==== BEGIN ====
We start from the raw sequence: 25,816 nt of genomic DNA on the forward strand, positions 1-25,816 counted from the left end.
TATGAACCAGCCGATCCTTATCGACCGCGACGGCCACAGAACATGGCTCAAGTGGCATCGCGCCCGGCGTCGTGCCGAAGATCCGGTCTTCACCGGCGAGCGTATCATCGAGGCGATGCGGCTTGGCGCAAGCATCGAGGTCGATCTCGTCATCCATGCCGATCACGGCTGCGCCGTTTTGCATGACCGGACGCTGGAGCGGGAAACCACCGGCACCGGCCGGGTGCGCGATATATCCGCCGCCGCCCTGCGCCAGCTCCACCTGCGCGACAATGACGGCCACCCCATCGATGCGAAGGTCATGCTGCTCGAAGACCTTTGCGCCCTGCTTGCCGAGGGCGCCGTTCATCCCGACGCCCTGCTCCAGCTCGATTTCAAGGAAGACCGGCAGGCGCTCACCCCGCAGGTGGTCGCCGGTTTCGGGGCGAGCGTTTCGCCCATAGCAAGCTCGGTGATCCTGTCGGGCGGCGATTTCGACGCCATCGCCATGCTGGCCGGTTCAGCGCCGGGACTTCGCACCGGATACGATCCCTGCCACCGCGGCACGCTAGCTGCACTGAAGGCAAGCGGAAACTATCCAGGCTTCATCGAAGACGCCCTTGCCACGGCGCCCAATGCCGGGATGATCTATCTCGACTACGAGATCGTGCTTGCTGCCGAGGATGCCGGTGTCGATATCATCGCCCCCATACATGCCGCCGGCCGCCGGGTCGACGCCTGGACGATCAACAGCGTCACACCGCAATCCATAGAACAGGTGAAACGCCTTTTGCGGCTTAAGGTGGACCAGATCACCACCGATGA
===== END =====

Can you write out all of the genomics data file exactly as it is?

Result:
We start from the raw sequence: 25,816 nt of genomic DNA on the forward strand, positions 1-25,816 counted from the left end.
TATGAACCAGCCGATCCTTATCGACCGCGACGGCCACAGAACATGGCTCAAGTGGCATCGCGCCCGGCGTCGTGCCGAAGATCCGGTCTTCACCGGCGAGCGTATCATCGAGGCGATGCGGCTTGGCGCAAGCATCGAGGTCGATCTCGTCATCCATGCCGATCACGGCTGCGCCGTTTTGCATGACCGGACGCTGGAGCGGGAAACCACCGGCACCGGCCGGGTGCGCGATATATCCGCCGCCGCCCTGCGCCAGCTCCACCTGCGCGACAATGACGGCCACCCCATCGATGCGAAGGTCATGCTGCTCGAAGACCTTTGCGCCCTGCTTGCCGAGGGCGCCGTTCATCCCGACGCCCTGCTCCAGCTCGATTTCAAGGAAGACCGGCAGGCGCTCACCCCGCAGGTGGTCGCCGGTTTCGGGGCGAGCGTTTCGCCCATAGCAAGCTCGGTGATCCTGTCGGGCGGCGATTTCGACGCCATCGCCATGCTGGCCGGTTCAGCGCCGGGACTTCGCACCGGATACGATCCCTGCCACCGCGGCACGCTAGCTGCACTGAAGGCAAGCGGAAACTATCCAGGCTTCATCGAAGACGCCCTTGCCACGGCGCCCAATGCCGGGATGATCTATCTCGACTACGAGATCGTGCTTGCTGCCGAGGATGCCGGTGTCGATATCATCGCCCCCATACATGCCGCCGGCCGCCGGGTCGACGCCTGGACGATCAACAGCGTCACACCGCAATCCATAGAACAGGTGAAACGCCTTTTGCGGCTTAAGGTGGACCAGATCACCACCGATGA